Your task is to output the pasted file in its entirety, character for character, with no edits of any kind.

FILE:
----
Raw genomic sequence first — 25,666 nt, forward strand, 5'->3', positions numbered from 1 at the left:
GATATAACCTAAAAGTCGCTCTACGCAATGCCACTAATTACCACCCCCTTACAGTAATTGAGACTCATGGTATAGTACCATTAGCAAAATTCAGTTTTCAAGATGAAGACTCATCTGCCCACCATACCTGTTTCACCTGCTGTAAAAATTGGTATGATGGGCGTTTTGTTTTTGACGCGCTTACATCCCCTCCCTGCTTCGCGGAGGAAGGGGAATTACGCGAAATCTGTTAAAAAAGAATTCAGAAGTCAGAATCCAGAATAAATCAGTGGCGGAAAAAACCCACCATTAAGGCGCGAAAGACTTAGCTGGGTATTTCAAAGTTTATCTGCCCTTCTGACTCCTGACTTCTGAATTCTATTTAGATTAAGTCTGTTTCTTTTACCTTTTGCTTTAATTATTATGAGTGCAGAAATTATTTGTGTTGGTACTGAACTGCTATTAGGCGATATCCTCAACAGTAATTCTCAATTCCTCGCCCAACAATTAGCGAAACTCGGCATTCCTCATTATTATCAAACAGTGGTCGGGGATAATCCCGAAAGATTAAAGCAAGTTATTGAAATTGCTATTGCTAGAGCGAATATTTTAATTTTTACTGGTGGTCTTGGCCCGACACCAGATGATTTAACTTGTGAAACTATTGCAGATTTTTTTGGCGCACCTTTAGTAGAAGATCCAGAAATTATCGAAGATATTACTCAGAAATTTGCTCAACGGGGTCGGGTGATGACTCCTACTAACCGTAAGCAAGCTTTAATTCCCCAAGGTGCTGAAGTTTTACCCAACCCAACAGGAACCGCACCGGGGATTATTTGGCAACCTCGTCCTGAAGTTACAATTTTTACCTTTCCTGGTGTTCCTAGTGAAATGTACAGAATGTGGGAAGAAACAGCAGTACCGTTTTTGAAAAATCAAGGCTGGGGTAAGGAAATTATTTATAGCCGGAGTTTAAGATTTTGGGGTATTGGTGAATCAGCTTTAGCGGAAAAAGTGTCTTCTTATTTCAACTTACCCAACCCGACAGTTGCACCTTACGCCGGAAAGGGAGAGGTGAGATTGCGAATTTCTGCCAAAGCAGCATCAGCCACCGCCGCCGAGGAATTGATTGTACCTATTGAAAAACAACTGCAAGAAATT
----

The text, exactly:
Raw genomic sequence first — 25,666 nt, forward strand, 5'->3', positions numbered from 1 at the left:
GATATAACCTAAAAGTCGCTCTACGCAATGCCACTAATTACCACCCCCTTACAGTAATTGAGACTCATGGTATAGTACCATTAGCAAAATTCAGTTTTCAAGATGAAGACTCATCTGCCCACCATACCTGTTTCACCTGCTGTAAAAATTGGTATGATGGGCGTTTTGTTTTTGACGCGCTTACATCCCCTCCCTGCTTCGCGGAGGAAGGGGAATTACGCGAAATCTGTTAAAAAAGAATTCAGAAGTCAGAATCCAGAATAAATCAGTGGCGGAAAAAACCCACCATTAAGGCGCGAAAGACTTAGCTGGGTATTTCAAAGTTTATCTGCCCTTCTGACTCCTGACTTCTGAATTCTATTTAGATTAAGTCTGTTTCTTTTACCTTTTGCTTTAATTATTATGAGTGCAGAAATTATTTGTGTTGGTACTGAACTGCTATTAGGCGATATCCTCAACAGTAATTCTCAATTCCTCGCCCAACAATTAGCGAAACTCGGCATTCCTCATTATTATCAAACAGTGGTCGGGGATAATCCCGAAAGATTAAAGCAAGTTATTGAAATTGCTATTGCTAGAGCGAATATTTTAATTTTTACTGGTGGTCTTGGCCCGACACCAGATGATTTAACTTGTGAAACTATTGCAGATTTTTTTGGCGCACCTTTAGTAGAAGATCCAGAAATTATCGAAGATATTACTCAGAAATTTGCTCAACGGGGTCGGGTGATGACTCCTACTAACCGTAAGCAAGCTTTAATTCCCCAAGGTGCTGAAGTTTTACCCAACCCAACAGGAACCGCACCGGGGATTATTTGGCAACCTCGTCCTGAAGTTACAATTTTTACCTTTCCTGGTGTTCCTAGTGAAATGTACAGAATGTGGGAAGAAACAGCAGTACCGTTTTTGAAAAATCAAGGCTGGGGTAAGGAAATTATTTATAGCCGGAGTTTAAGATTTTGGGGTATTGGTGAATCAGCTTTAGCGGAAAAAGTGTCTTCTTATTTCAACTTACCCAACCCGACAGTTGCACCTTACGCCGGAAAGGGAGAGGTGAGATTGCGAATTTCTGCCAAAGCAGCATCAGCCACCGCCGCCGAGGAATTGATTGTACCTATTGAAAAACAACTGCAAGAAATT